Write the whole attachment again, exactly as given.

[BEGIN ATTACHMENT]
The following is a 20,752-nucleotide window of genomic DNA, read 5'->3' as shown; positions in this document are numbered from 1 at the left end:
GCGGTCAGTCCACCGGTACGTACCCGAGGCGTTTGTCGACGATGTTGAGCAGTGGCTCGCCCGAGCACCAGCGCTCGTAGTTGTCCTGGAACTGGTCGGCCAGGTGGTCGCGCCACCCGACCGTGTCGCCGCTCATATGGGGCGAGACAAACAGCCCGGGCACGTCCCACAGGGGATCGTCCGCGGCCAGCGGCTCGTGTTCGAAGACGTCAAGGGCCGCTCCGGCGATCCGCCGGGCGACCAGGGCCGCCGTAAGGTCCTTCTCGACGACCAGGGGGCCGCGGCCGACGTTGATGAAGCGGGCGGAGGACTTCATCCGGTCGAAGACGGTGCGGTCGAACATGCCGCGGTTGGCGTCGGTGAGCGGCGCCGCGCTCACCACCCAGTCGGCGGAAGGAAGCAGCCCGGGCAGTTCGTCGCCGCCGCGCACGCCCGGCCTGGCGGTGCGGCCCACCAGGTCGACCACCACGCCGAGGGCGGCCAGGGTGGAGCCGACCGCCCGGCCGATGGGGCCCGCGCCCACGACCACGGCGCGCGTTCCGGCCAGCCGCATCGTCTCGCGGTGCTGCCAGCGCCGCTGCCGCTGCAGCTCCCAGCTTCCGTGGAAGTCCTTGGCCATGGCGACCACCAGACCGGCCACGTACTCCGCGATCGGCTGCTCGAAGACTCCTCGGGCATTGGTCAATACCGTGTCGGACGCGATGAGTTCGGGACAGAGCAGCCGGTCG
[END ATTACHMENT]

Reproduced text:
The following is a 20,752-nucleotide window of genomic DNA, read 5'->3' as shown; positions in this document are numbered from 1 at the left end:
GCGGTCAGTCCACCGGTACGTACCCGAGGCGTTTGTCGACGATGTTGAGCAGTGGCTCGCCCGAGCACCAGCGCTCGTAGTTGTCCTGGAACTGGTCGGCCAGGTGGTCGCGCCACCCGACCGTGTCGCCGCTCATATGGGGCGAGACAAACAGCCCGGGCACGTCCCACAGGGGATCGTCCGCGGCCAGCGGCTCGTGTTCGAAGACGTCAAGGGCCGCTCCGGCGATCCGCCGGGCGACCAGGGCCGCCGTAAGGTCCTTCTCGACGACCAGGGGGCCGCGGCCGACGTTGATGAAGCGGGCGGAGGACTTCATCCGGTCGAAGACGGTGCGGTCGAACATGCCGCGGTTGGCGTCGGTGAGCGGCGCCGCGCTCACCACCCAGTCGGCGGAAGGAAGCAGCCCGGGCAGTTCGTCGCCGCCGCGCACGCCCGGCCTGGCGGTGCGGCCCACCAGGTCGACCACCACGCCGAGGGCGGCCAGGGTGGAGCCGACCGCCCGGCCGATGGGGCCCGCGCCCACGACCACGGCGCGCGTTCCGGCCAGCCGCATCGTCTCGCGGTGCTGCCAGCGCCGCTGCCGCTGCAGCTCCCAGCTTCCGTGGAAGTCCTTGGCCATGGCGACCACCAGACCGGCCACGTACTCCGCGATCGGCTGCTCGAAGACTCCTCGGGCATTGGTCAATACCGTGTCGGACGCGATGAGTTCGGGACAGAGCAGCCGGTCG